This paper presents the first, 15-PetaFLOP Deep Learning system for solving scientific pattern classification problems on contemporary HPC architectures. We develop supervised convolutional architectures for discriminating signals in high-energy physics data as well as semi-supervised architectures for localizing and classifying extreme weather in climate data. Our Intelcaffe-based implementation obtains $\sim$2TFLOP/s on a single Cori Phase-II Xeon-Phi node. We use a hybrid strategy employing synchronous node-groups, while using asynchronous communication across groups. We use this strategy to scale training of a single model to $\sim$9600 Xeon-Phi nodes; obtaining peak performance of 11.73-15.07 PFLOP/s and sustained performance of 11.41-13.27 PFLOP/s. At scale, our HEP architecture produces state-of-the-art classification accuracy on a dataset with 10M images, exceeding that achieved by selections on high-level physics-motivated features. Our semi-supervised architecture successfully extracts weather patterns in a 15TB climate dataset. Our results demonstrate that Deep Learning can be optimized and scaled effectively on many-core, HPC systems.

* 12 pages, 9 figures 

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Mixed Precision Training of Convolutional Neural Networks using Integer Operations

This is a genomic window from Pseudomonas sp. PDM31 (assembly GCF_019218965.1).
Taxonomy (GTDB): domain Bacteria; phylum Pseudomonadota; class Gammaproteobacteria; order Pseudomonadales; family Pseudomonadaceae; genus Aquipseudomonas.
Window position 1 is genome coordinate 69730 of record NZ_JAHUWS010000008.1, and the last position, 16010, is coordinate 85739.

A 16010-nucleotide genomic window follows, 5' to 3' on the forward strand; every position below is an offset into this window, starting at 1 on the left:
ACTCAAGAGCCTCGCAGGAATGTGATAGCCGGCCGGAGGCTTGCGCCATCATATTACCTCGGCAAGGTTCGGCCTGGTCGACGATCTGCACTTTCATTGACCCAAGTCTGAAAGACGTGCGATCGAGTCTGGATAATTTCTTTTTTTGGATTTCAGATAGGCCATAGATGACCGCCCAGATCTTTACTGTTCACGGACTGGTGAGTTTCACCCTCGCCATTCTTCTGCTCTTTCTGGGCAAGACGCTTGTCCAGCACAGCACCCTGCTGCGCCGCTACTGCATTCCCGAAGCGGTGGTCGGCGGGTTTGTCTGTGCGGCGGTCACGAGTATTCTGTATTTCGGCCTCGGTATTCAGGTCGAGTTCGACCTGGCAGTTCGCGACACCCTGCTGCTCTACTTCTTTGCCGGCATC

Feb 23, 2018
Dipankar Das, Naveen Mellempudi, Dheevatsa Mudigere, Dhiraj Kalamkar, Sasikanth Avancha, Kunal Banerjee, Srinivas Sridharan, Karthik Vaidyanathan, Bharat Kaul, Evangelos Georganas, Alexander Heinecke, Pradeep Dubey, Jesus Corbal, Nikita Shustrov, Roma Dubtsov, Evarist Fomenko, Vadim Pirogov

The state-of-the-art (SOTA) for mixed precision training is dominated by variants of low precision floating point operations, and in particular, FP16 accumulating into FP32 Micikevicius et al. (2017). On the other hand, while a lot of research has also happened in the domain of low and mixed-precision Integer training, these works either present results for non-SOTA networks (for instance only AlexNet for ImageNet-1K), or relatively small datasets (like CIFAR-10). In this work, we train state-of-the-art visual understanding neural networks on the ImageNet-1K dataset, with Integer operations on General Purpose (GP) hardware. In particular, we focus on Integer Fused-Multiply-and-Accumulate (FMA) operations which take two pairs of INT16 operands and accumulate results into an INT32 output.We propose a shared exponent representation of tensors and develop a Dynamic Fixed Point (DFP) scheme suitable for common neural network operations. The nuances of developing an efficient integer convolution kernel is examined, including methods to handle overflow of the INT32 accumulator. We implement CNN training for ResNet-50, GoogLeNet-v1, VGG-16 and AlexNet; and these networks achieve or exceed SOTA accuracy within the same number of iterations as their FP32 counterparts without any change in hyper-parameters and with a 1.8X improvement in end-to-end training throughput. To the best of our knowledge these results represent the first INT16 training results on GP hardware for ImageNet-1K dataset using SOTA CNNs and achieve highest reported accuracy using half-precision